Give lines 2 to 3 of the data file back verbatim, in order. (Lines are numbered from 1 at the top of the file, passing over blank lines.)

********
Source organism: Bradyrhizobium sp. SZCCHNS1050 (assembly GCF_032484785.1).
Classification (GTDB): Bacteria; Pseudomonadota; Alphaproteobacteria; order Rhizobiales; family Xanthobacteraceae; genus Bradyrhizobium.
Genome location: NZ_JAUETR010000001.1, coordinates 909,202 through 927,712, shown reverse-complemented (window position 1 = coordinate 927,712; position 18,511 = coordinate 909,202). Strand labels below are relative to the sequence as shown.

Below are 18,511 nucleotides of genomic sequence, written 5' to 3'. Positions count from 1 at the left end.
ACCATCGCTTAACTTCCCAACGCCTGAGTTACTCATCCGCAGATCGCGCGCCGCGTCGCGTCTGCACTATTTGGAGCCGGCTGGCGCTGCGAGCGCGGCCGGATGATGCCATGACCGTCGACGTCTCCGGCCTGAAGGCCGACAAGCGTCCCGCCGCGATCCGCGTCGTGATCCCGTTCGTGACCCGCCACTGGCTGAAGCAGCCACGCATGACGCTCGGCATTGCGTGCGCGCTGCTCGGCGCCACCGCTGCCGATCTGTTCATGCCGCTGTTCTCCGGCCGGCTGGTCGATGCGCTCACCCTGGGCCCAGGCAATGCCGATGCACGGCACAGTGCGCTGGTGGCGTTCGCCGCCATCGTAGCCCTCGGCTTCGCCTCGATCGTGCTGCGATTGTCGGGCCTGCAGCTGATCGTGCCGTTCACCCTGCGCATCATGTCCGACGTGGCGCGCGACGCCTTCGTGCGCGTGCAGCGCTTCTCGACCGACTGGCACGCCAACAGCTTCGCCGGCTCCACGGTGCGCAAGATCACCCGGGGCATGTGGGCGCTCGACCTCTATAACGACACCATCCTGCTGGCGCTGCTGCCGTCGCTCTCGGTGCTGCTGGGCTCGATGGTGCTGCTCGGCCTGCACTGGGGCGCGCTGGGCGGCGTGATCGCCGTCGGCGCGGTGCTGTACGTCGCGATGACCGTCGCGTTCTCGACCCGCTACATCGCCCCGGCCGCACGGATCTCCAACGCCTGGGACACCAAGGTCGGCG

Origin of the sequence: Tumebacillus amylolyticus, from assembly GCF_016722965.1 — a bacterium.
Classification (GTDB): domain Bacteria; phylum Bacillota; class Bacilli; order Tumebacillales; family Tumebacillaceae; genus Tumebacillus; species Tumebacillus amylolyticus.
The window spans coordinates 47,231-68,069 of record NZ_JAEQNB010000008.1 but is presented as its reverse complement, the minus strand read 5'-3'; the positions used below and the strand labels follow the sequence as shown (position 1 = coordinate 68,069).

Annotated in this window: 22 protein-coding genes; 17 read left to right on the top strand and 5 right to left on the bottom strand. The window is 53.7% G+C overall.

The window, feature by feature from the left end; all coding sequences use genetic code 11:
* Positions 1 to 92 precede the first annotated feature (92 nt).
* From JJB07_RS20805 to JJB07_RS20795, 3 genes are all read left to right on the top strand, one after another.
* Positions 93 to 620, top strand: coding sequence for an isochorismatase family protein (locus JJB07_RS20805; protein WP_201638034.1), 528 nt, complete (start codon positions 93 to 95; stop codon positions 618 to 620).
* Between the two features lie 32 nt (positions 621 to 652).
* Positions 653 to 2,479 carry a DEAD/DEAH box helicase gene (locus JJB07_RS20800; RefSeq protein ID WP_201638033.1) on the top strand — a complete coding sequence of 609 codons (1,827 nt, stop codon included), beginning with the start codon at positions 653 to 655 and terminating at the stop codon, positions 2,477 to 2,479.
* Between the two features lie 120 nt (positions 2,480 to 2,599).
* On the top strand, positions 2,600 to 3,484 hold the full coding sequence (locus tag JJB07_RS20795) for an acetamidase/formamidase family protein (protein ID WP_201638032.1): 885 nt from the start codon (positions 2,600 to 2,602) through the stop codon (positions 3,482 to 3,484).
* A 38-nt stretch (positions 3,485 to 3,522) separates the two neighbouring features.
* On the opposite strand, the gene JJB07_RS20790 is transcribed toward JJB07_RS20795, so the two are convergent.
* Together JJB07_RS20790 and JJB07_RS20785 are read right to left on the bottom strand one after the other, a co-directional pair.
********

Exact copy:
Classification (GTDB): Bacteria; Pseudomonadota; Alphaproteobacteria; order Rhizobiales; family Xanthobacteraceae; genus Bradyrhizobium.
Genome location: NZ_JAUETR010000001.1, coordinates 909,202 through 927,712, shown reverse-complemented (window position 1 = coordinate 927,712; position 18,511 = coordinate 909,202). Strand labels below are relative to the sequence as shown.